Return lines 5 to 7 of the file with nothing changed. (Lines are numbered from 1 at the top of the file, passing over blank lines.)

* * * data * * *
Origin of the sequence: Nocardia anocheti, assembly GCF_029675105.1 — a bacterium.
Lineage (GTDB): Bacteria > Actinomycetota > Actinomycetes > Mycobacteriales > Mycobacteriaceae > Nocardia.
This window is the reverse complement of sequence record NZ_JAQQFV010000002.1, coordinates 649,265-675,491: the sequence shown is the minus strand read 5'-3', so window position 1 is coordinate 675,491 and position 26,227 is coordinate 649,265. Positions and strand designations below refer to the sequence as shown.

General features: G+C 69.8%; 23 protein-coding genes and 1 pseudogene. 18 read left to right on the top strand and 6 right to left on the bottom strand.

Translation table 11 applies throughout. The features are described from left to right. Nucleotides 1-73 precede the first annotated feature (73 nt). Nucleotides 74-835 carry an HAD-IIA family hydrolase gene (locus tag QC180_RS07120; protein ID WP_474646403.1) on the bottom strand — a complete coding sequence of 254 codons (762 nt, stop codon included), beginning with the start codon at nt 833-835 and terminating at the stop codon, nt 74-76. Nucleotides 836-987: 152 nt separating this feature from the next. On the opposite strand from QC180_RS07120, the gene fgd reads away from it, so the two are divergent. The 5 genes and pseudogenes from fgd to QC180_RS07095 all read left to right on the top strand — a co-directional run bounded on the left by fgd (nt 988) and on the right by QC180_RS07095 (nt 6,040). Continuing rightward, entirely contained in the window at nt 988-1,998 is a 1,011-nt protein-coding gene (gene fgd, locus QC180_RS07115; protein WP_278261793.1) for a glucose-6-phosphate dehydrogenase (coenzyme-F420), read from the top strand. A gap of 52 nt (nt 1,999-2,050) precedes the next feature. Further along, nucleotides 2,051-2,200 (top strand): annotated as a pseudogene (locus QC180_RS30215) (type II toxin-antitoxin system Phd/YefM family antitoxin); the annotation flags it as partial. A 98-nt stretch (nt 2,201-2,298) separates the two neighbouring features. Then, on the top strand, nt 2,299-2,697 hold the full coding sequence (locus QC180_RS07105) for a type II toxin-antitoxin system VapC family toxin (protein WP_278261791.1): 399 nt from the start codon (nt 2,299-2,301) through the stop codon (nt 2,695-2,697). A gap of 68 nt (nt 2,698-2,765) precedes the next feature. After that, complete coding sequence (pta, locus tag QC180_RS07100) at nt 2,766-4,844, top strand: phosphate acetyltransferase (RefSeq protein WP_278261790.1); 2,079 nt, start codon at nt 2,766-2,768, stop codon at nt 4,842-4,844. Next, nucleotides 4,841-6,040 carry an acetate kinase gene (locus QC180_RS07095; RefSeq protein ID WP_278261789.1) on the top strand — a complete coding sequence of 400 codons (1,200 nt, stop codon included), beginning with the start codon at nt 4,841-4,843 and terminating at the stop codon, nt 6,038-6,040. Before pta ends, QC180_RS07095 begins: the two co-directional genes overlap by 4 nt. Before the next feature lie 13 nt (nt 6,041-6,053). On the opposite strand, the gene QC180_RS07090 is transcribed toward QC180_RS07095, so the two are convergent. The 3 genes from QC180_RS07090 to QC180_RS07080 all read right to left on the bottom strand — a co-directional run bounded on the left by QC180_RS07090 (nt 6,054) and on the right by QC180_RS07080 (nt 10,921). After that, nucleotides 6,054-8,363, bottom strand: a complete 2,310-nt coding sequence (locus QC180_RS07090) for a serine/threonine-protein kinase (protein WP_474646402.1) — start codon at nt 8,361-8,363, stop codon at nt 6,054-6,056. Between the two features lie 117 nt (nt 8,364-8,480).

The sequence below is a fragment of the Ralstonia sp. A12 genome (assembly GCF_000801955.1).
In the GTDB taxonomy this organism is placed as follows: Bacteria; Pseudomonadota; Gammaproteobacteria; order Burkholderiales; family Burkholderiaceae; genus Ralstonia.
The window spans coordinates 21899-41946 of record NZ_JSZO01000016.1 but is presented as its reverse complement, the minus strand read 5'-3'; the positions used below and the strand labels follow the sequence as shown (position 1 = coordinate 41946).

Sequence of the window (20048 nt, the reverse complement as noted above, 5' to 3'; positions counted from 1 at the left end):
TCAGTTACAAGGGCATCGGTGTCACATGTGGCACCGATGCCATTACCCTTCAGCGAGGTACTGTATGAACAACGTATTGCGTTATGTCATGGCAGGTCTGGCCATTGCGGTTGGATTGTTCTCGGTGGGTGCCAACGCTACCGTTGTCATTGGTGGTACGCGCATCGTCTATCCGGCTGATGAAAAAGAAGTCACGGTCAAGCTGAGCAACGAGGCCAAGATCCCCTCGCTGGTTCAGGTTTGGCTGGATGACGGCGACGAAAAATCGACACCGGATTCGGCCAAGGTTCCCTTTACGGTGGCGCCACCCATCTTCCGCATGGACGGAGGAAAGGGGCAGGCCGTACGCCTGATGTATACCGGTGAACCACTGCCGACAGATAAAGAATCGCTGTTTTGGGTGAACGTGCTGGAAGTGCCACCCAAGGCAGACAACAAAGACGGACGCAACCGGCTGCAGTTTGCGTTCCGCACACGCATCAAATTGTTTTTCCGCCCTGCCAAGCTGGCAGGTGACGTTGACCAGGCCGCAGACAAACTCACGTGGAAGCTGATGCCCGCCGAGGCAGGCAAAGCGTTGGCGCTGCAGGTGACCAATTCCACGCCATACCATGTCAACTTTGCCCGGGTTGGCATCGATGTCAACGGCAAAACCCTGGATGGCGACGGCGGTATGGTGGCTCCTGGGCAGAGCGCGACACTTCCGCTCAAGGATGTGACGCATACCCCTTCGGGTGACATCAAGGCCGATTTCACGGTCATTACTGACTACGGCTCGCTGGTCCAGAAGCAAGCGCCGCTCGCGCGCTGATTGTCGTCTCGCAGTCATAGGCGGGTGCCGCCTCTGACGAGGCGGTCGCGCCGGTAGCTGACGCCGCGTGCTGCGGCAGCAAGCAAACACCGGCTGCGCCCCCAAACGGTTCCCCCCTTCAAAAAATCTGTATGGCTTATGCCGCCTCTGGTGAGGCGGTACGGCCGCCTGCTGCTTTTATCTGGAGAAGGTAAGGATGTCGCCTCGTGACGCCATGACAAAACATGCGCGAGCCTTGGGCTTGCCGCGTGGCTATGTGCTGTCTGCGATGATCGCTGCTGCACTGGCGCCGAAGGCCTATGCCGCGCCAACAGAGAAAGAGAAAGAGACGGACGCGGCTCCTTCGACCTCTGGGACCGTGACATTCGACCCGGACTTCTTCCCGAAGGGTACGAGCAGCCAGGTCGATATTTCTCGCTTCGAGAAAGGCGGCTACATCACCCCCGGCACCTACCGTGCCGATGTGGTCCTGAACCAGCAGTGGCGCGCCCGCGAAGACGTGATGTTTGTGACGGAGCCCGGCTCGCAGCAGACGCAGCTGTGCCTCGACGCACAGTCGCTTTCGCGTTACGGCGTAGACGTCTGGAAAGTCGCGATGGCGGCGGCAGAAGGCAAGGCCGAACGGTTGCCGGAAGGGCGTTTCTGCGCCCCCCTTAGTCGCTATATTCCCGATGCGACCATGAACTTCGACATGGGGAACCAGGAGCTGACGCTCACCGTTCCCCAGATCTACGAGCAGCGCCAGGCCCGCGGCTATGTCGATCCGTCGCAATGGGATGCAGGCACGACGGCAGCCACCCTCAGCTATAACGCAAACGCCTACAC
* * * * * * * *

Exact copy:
Translation table 11 applies throughout. The features are described from left to right. Nucleotides 1-73 precede the first annotated feature (73 nt). Nucleotides 74-835 carry an HAD-IIA family hydrolase gene (locus tag QC180_RS07120; protein ID WP_474646403.1) on the bottom strand — a complete coding sequence of 254 codons (762 nt, stop codon included), beginning with the start codon at nt 833-835 and terminating at the stop codon, nt 74-76. Nucleotides 836-987: 152 nt separating this feature from the next. On the opposite strand from QC180_RS07120, the gene fgd reads away from it, so the two are divergent. The 5 genes and pseudogenes from fgd to QC180_RS07095 all read left to right on the top strand — a co-directional run bounded on the left by fgd (nt 988) and on the right by QC180_RS07095 (nt 6,040). Continuing rightward, entirely contained in the window at nt 988-1,998 is a 1,011-nt protein-coding gene (gene fgd, locus QC180_RS07115; protein WP_278261793.1) for a glucose-6-phosphate dehydrogenase (coenzyme-F420), read from the top strand. A gap of 52 nt (nt 1,999-2,050) precedes the next feature. Further along, nucleotides 2,051-2,200 (top strand): annotated as a pseudogene (locus QC180_RS30215) (type II toxin-antitoxin system Phd/YefM family antitoxin); the annotation flags it as partial. A 98-nt stretch (nt 2,201-2,298) separates the two neighbouring features. Then, on the top strand, nt 2,299-2,697 hold the full coding sequence (locus QC180_RS07105) for a type II toxin-antitoxin system VapC family toxin (protein WP_278261791.1): 399 nt from the start codon (nt 2,299-2,301) through the stop codon (nt 2,695-2,697). A gap of 68 nt (nt 2,698-2,765) precedes the next feature. After that, complete coding sequence (pta, locus tag QC180_RS07100) at nt 2,766-4,844, top strand: phosphate acetyltransferase (RefSeq protein WP_278261790.1); 2,079 nt, start codon at nt 2,766-2,768, stop codon at nt 4,842-4,844. Next, nucleotides 4,841-6,040 carry an acetate kinase gene (locus QC180_RS07095; RefSeq protein ID WP_278261789.1) on the top strand — a complete coding sequence of 400 codons (1,200 nt, stop codon included), beginning with the start codon at nt 4,841-4,843 and terminating at the stop codon, nt 6,038-6,040. Before pta ends, QC180_RS07095 begins: the two co-directional genes overlap by 4 nt. Before the next feature lie 13 nt (nt 6,041-6,053). On the opposite strand, the gene QC180_RS07090 is transcribed toward QC180_RS07095, so the two are convergent. The 3 genes from QC180_RS07090 to QC180_RS07080 all read right to left on the bottom strand — a co-directional run bounded on the left by QC180_RS07090 (nt 6,054) and on the right by QC180_RS07080 (nt 10,921). After that, nucleotides 6,054-8,363, bottom strand: a complete 2,310-nt coding sequence (locus QC180_RS07090) for a serine/threonine-protein kinase (protein WP_474646402.1) — start codon at nt 8,361-8,363, stop codon at nt 6,054-6,056. Between the two features lie 117 nt (nt 8,364-8,480).

The sequence below is a fragment of the Ralstonia sp. A12 genome (assembly GCF_000801955.1).
In the GTDB taxonomy this organism is placed as follows: Bacteria; Pseudomonadota; Gammaproteobacteria; order Burkholderiales; family Burkholderiaceae; genus Ralstonia.